Laura Cadonati and Tamara Bogdanović to Lead Center for Relativistic Astrophysics
Please join the College of Sciences in welcoming the new leadership of Georgia Tech’s Center for Relativistic Astrophysics (CRA). School of Physics professor Laura Cadonati will serve as CRA Director, and is joined by associate professor Tamara Bogdanović, who will serve as CRA Associate Director.
"The CRA has had numerous successes in recent years, including a critical role in the discovery of gravitational waves via the LIGO project and, in collaboration with colleagues in the Institute for Data Engineering and Science, the establishment of a new supercomputer at Georgia Tech," notes Susan Lozier, College of Sciences Dean and Betsy Middleton and John Clark Sutherland Chair.
"In the coming years, a new interdisciplinary research neighborhood will be established in the Klaus Advanced Computing building for the purpose of bringing together astrophysicists and planetary scientists across the Institute," Lozier adds.
Cadonati joined the Center for Relativistic Astrophysics at Georgia Tech in January 2015. Her research interests include gravitational waves and particle astrophysics. In 2017, Cadonati was appointed as first-ever deputy spokesperson of the Laser Interferometer Gravitational-Wave Observatory (LIGO), to speak on behalf of LIGO when new gravitational wave detections are announced. She also oversees the management of a number of divisions, including data analysis and astrophysics. Cadonati leads LIGO’s collaboration with existing partners, such as astronomers and particle observatories around the world, and coordinates with current and future funding organizations.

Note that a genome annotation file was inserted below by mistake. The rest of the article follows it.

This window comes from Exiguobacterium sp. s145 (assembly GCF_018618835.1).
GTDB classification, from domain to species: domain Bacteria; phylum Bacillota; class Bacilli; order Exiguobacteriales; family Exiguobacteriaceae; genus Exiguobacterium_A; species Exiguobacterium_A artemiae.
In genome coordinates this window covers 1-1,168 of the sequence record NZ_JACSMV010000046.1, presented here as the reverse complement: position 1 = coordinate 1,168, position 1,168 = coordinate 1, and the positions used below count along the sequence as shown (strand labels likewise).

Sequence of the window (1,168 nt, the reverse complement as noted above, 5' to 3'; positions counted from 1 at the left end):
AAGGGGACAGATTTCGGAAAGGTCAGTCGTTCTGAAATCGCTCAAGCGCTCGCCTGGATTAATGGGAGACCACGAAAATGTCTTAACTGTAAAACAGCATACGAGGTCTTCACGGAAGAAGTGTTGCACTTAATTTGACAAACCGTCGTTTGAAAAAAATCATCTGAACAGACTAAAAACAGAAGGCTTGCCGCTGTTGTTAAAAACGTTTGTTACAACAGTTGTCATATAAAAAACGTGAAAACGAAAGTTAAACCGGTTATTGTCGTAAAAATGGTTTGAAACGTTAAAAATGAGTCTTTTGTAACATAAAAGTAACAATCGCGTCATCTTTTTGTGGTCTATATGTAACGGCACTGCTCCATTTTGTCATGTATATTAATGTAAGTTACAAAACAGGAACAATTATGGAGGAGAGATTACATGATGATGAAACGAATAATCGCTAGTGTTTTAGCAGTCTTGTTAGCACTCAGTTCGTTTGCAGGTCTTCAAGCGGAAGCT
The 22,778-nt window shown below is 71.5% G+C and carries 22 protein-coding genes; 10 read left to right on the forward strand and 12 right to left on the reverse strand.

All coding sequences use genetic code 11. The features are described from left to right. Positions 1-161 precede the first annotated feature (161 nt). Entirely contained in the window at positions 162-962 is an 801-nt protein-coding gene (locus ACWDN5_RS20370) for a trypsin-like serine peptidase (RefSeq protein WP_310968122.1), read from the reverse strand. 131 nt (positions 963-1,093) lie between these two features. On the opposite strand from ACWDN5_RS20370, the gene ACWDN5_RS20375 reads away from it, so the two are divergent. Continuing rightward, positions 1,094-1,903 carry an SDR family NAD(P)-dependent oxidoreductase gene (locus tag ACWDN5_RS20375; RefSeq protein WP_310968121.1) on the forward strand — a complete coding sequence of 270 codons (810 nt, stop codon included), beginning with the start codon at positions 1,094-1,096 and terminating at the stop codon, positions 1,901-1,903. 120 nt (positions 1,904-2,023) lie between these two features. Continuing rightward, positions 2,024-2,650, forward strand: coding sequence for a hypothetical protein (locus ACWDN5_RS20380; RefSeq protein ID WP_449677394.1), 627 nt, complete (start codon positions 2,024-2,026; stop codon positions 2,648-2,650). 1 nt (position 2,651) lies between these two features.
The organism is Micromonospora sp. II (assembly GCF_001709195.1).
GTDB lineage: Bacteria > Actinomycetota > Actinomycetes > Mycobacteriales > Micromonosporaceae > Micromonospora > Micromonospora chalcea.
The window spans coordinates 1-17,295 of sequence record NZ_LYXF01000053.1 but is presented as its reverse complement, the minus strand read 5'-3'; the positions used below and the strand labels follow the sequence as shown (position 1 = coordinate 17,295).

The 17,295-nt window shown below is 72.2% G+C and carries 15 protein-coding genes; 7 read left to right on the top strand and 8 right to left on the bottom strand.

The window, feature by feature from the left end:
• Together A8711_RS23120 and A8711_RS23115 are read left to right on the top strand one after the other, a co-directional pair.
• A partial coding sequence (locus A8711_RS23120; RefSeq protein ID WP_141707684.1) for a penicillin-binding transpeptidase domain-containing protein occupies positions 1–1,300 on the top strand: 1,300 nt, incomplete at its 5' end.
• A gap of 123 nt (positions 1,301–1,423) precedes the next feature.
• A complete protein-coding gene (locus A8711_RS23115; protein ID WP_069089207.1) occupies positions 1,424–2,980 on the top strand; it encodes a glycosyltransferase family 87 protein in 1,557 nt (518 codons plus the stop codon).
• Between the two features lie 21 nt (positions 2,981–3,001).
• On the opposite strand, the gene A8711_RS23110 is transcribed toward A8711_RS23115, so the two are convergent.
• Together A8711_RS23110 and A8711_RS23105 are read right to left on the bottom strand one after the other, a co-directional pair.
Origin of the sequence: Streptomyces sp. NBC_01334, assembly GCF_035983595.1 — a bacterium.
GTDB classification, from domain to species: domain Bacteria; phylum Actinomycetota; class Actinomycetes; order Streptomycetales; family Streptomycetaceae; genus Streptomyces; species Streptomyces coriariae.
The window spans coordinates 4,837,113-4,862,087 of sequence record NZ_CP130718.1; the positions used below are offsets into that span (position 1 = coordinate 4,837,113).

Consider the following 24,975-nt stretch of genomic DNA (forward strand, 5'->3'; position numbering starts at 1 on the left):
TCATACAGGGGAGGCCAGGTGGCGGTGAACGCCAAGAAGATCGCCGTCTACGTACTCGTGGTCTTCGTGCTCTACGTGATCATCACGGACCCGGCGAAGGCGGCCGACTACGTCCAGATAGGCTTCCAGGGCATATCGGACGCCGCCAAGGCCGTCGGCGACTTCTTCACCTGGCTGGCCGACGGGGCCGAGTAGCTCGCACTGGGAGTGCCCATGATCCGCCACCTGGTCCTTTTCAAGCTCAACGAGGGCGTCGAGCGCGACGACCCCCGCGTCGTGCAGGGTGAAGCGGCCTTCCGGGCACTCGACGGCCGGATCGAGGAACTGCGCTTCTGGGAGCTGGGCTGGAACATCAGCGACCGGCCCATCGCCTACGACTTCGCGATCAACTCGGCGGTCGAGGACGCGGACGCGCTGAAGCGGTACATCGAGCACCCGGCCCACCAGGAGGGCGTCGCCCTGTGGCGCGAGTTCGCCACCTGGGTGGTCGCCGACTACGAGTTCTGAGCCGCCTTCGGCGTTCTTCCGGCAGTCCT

Bogdanović is a theoretical astrophysicist whose research interests include the "ins and outs of some of the most massive black holes in the universe". Her research group investigates the physical processes that arise in accretion flows around supermassive black holes, and uses them as luminous tracers of these otherwise dark objects. Bogdanović's goal as a theorist is to predict the signatures of these interactions which can be searched for in observations, as well as to provide interpretation for some of the puzzling astrophysical events seen on the sky. Before joining the Georgia Tech faculty in 2012, she was a NASA sponsored Einstein Postdoctoral Fellow at the University of Maryland.
"I look forward to working with Laura and Tamara as they lead the CRA into a new phase of exciting research, education and outreach at Georgia Tech," shares Dean Lozier. "Congratulations to them both!"